The most popular character in media that had openly identified as asexual was Todd Chavez from BoJack Horsemen in 2014. Till 2018, GLADD (which is an NGO that was founded as a protest to the defamatory coverage of LGBT people in media) had found that he was the only character in any streaming platform that identified as asexual. But perhaps the most revolutionary piece of literature that goes under the radar is The Deed of Paksenarrion (1992) written by Elizabeth Moon. The titular character,Paksenarrion Dorthansdotter, openly rejects the idea of marriage and expresses no desires for love or sexual intimacy.
For aromantics, the list dwindles down even further, with the first ever representation coming in the form of the book Parahumans by John C. “Wildbow” McCrae where the character Wilbourn Lisa identifies as aromantic and asexual published in 2011.
The most interesting thing to note here is how most if not all aromantic representations are tied to also being asexuals when they are not always intersecting in real life. And even more interesting is how there is almost no representation for ace/aro people in India. It is 2021, there are only a handful of asexual and aromantic characters globally and the ones being represented come with a slew of problems and misrepresentations. With the last article mentioning how important it is to diversify representations in media and culture, asexuals and aromantics get the shortest end of the stick even within the LGBTQ+ community.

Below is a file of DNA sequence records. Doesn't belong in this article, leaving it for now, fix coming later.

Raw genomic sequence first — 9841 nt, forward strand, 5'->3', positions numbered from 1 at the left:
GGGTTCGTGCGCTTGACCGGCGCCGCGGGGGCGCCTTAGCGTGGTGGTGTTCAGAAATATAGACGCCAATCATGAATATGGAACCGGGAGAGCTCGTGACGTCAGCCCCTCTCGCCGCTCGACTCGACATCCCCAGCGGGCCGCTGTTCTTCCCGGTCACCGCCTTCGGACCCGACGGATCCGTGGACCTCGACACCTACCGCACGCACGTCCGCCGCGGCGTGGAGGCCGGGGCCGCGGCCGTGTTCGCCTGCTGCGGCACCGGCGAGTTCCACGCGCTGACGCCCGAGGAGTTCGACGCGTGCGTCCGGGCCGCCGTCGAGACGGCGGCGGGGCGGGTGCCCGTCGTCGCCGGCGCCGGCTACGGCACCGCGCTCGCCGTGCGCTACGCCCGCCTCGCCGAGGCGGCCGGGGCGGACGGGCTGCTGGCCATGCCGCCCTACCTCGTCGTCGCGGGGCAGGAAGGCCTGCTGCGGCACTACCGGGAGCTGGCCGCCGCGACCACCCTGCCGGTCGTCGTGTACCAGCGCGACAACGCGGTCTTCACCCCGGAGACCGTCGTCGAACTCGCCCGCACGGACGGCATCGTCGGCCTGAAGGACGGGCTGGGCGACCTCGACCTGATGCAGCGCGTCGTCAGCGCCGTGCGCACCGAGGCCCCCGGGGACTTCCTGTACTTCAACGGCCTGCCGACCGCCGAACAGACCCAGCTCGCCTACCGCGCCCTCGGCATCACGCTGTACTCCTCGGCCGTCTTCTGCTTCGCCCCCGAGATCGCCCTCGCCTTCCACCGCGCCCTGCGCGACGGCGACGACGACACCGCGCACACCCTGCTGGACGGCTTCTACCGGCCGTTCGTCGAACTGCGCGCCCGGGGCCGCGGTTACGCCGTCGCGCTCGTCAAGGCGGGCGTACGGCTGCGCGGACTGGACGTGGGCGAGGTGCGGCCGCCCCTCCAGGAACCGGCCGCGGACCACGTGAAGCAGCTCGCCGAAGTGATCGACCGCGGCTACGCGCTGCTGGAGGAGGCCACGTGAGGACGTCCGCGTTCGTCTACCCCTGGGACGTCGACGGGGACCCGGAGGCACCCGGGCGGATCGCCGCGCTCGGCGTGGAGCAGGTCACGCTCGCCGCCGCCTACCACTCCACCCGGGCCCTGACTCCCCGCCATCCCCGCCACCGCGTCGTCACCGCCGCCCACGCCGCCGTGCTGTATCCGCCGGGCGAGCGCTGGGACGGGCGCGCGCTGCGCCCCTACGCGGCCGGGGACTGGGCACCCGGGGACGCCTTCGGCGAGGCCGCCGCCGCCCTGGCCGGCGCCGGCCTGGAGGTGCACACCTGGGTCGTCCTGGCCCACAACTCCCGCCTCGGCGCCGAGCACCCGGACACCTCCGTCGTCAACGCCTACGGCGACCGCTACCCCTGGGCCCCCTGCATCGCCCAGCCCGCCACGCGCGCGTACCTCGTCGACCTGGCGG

What does the struggle for visibility mean for mental health?
At this point, it shouldn’t be surprising that the lack of visibility also translates to mental health. There is very little data available about the mental health status of ace and aro people and the very little data that is available, does not show many positives.
A new poll by Sky Data asked UK adults how confident, if it all, they would be in defining asexuality. Of the 1,119 people questioned, 53 per cent said they were confident in explaining the term. However, when they were put to the test 75 per cent were either wrong or did not know that some asexual people do experience a sex drive.
A study done in 2011 also suggested that the prevalence of anxiety, depression, interpersonal problems and suicidal tendencies do seem higher in the asexual individuals when compared to people from other identities.
This can also be understood as a problem arising due to lack of understanding and empathy and validation of the identities of the people in the ace and aro communities and could severely affect their mental health.
Conflicts within the LGBTQ+ Community